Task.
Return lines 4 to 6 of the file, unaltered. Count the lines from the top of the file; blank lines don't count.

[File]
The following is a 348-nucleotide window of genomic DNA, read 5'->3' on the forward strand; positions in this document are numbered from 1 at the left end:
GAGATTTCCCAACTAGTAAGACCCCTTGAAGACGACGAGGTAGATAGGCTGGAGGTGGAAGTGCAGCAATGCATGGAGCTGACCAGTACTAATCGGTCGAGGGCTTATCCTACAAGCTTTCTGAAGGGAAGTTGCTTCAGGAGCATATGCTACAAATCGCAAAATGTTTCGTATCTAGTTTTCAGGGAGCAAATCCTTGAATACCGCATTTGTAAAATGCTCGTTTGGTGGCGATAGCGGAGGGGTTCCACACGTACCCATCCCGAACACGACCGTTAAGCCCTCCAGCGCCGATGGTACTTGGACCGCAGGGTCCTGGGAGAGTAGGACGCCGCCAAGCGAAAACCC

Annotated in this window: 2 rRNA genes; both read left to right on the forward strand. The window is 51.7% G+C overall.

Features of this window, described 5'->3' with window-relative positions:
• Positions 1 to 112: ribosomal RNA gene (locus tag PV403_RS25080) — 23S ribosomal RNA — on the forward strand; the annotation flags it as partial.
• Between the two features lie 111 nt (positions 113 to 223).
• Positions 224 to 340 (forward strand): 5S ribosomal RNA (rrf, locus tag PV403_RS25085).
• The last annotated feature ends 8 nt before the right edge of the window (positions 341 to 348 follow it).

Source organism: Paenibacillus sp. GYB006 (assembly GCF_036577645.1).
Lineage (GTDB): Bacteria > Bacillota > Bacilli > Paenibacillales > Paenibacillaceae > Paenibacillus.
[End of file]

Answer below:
Features of this window, described 5'->3' with window-relative positions:
• Positions 1 to 112: ribosomal RNA gene (locus tag PV403_RS25080) — 23S ribosomal RNA — on the forward strand; the annotation flags it as partial.
• Between the two features lie 111 nt (positions 113 to 223).